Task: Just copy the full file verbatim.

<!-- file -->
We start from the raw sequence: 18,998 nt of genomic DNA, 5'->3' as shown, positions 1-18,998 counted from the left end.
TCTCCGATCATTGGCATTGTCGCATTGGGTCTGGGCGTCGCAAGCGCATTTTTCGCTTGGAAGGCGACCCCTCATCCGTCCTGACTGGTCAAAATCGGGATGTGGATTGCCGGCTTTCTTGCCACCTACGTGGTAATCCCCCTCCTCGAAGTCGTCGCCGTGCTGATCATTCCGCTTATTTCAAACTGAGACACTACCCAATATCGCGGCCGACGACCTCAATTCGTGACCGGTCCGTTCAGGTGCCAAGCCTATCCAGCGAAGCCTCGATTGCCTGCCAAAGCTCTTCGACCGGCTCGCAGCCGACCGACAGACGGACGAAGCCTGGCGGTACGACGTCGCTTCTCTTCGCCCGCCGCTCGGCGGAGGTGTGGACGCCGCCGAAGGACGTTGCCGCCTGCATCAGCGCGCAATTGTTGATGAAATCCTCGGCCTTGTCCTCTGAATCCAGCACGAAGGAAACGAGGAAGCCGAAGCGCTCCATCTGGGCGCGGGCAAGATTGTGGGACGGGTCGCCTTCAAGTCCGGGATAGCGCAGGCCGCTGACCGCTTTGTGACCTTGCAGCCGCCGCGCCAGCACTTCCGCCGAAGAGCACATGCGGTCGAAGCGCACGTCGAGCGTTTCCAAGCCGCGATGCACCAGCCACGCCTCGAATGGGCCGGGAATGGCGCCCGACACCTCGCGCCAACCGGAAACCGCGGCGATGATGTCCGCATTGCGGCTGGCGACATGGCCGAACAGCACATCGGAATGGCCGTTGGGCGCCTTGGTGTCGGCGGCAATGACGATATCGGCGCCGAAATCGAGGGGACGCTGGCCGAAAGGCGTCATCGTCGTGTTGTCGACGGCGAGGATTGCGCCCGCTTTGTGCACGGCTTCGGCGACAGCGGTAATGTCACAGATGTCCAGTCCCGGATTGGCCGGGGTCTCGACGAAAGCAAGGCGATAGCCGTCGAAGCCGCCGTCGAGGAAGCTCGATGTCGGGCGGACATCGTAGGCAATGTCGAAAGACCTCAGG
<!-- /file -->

We start from the raw sequence: 18,998 nt of genomic DNA, 5'->3' as shown, positions 1-18,998 counted from the left end.
TCTCCGATCATTGGCATTGTCGCATTGGGTCTGGGCGTCGCAAGCGCATTTTTCGCTTGGAAGGCGACCCCTCATCCGTCCTGACTGGTCAAAATCGGGATGTGGATTGCCGGCTTTCTTGCCACCTACGTGGTAATCCCCCTCCTCGAAGTCGTCGCCGTGCTGATCATTCCGCTTATTTCAAACTGAGACACTACCCAATATCGCGGCCGACGACCTCAATTCGTGACCGGTCCGTTCAGGTGCCAAGCCTATCCAGCGAAGCCTCGATTGCCTGCCAAAGCTCTTCGACCGGCTCGCAGCCGACCGACAGACGGACGAAGCCTGGCGGTACGACGTCGCTTCTCTTCGCCCGCCGCTCGGCGGAGGTGTGGACGCCGCCGAAGGACGTTGCCGCCTGCATCAGCGCGCAATTGTTGATGAAATCCTCGGCCTTGTCCTCTGAATCCAGCACGAAGGAAACGAGGAAGCCGAAGCGCTCCATCTGGGCGCGGGCAAGATTGTGGGACGGGTCGCCTTCAAGTCCGGGATAGCGCAGGCCGCTGACCGCTTTGTGACCTTGCAGCCGCCGCGCCAGCACTTCCGCCGAAGAGCACATGCGGTCGAAGCGCACGTCGAGCGTTTCCAAGCCGCGATGCACCAGCCACGCCTCGAATGGGCCGGGAATGGCGCCCGACACCTCGCGCCAACCGGAAACCGCGGCGATGATGTCCGCATTGCGGCTGGCGACATGGCCGAACAGCACATCGGAATGGCCGTTGGGCGCCTTGGTGTCGGCGGCAATGACGATATCGGCGCCGAAATCGAGGGGACGCTGGCCGAAAGGCGTCATCGTCGTGTTGTCGACGGCGAGGATTGCGCCCGCTTTGTGCACGGCTTCGGCGACAGCGGTAATGTCACAGATGTCCAGTCCCGGATTGGCCGGGGTCTCGACGAAAGCAAGGCGATAGCCGTCGAAGCCGCCGTCGAGGAAGCTCGATGTCGGGCGGACATCGTAGGCAATGTCGAAAGACCTCAGG